June was admitted to hospital on 14 June 2020 and within a week the hospital had applied to Queensland Civil and Administrative Tribunal (QCAT), stating that she had ‘no capacity’ to look after herself.
The hospital diagnosed and treated a urinary tract infection (UTI), which can bring on fatigue and dizziness. Moreover, when Caroline explained that June had sleep apnoea and a CPAP machine – to help her breath and sleep properly at night – the hospital staff disregarded the information.
For Caroline, this was another major cause for concern. Untreated sleep apnoea often produces the same symptoms as dementia, affecting a person’s cognition and mental health.
“This is a lady who was always out and about. No medications. Not even a walking stick.”
In Caroline’s view, if June appeared confused and withdrawn, it could be a result of her UTI, her untreated sleep apnoea and the fact that June, a private person, had been taken from her quiet home and placed in a very noisy hospital ward. This last point was evidenced by the fact that June was treated for high blood pressure while in hospital, a condition she hadn’t suffered with before.
“This is a lady who was always out and about. No medications. Not even a walking stick,” said Caroline, who visited June regularly in hospital and made a point of taking her outside into the garden for some fresh air and quiet. “Now, she was stuck in a corner, wearing a monitoring bracelet and clearly traumatised. She felt like she was in prison. Overnight, she lost all control over her life.”
“She felt like she was in prison. Overnight, she lost all control over her life.”
In the absence of a friend or family guardian or trustee, QCAT appointed a public guardian and trustee to make decisions on June’s behalf.
Transferred to a care home and further down the rabbit hole.
After four weeks in hospital, being promised that she could go home soon, June was moved to a residential care home for respite care. This was at the request of the hospital and with the agreement of June’s public guardian and trustee, who hadn’t actually met or spoken to June.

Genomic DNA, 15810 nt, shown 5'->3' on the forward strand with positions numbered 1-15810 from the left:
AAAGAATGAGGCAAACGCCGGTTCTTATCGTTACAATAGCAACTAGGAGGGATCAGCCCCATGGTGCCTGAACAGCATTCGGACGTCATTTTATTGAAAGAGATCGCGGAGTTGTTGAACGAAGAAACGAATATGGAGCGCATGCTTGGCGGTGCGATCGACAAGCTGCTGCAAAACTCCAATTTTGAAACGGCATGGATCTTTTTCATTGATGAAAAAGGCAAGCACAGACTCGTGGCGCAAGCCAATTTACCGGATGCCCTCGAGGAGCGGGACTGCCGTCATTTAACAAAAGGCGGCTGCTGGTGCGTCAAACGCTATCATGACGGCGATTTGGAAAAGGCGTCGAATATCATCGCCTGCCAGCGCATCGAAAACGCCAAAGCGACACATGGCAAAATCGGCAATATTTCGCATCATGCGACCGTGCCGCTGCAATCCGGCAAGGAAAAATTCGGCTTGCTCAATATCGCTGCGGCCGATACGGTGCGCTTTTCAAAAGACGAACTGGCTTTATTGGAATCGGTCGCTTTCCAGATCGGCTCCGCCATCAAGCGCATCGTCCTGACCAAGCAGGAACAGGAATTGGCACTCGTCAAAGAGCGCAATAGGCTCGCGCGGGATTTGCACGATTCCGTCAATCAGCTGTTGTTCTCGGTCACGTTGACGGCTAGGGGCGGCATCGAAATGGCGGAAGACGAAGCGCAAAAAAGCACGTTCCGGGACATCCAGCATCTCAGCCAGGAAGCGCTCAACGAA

Alarmed by June’s worsening wellbeing and situation, Caroline spoke up on her behalf. Caroline even offered to let her stay with her until June’s home could be cleaned and tidied and a suitable home care package put in place.
But the more Caroline spoke up on June’s behalf, the more suspicious and disobliging the hospital staff became, insinuating that Caroline’s interest in June wasn’t altruistic but financially motivated.
“She had a public guardian and trustee, so they could liquidate her assets and access her funds, all without any family interfering. It wasn’t right.”
June went into residential care in in mid-July. Again, the hospital and care home staff kept reassuring June that she would be able to go home; however, no effort had been made to prepare her home or home care, which led Caroline to believe that June had little or no chance of leaving the care home.
“For a care home, June is the perfect permanent resident,” said Caroline. “She has money and assets. She’d been assessed as ‘high needs.’ She had a public guardian and trustee, so they could liquidate her assets and access her funds, all without any family interfering. It wasn’t right.”
Caroline helps June get stronger and take on the care home.
June’s ‘respite’ care turned into a 12-week stay. Initially, the care home treated June with the same lack of care and respect as the hospital. That is, until Caroline said enough is enough.
“While June was in the care home, she spent most of her day cooped up in her room,” said Caroline. “Her physical and mental health were deteriorating.”
Caroline visited her at least every other day. She took June home with her for the day, eschewing her care-home-issued walking frame, so June enjoyed some exercise and the genuine, personal care so lacking at the care home.
“While June was in the care home, she spent most of her day cooped up in her room. Her physical and mental health were deteriorating.”
Despite objections from the care home, Caroline also insisted that June use her CPAP machine. She hoped that treating June’s sleep apnoea might reverse her cognitive decline. But even Caroline wasn’t prepared for the change in June.
“Within three days of using the CPAP machine, June was much stronger and fully cognisant,” said Caroline. “The transformation amazed everyone. And it was at this point that June asked me to become her guardian and trustee – to help her get her old life back.”
The QCAT hearing: The battle to get June’s home and life back.
With the care home, backed by the hospital and authorities, pushing to make June a permanent resident, Caroline and June prepared for a pivotal QCAT hearing that would determine June’s future.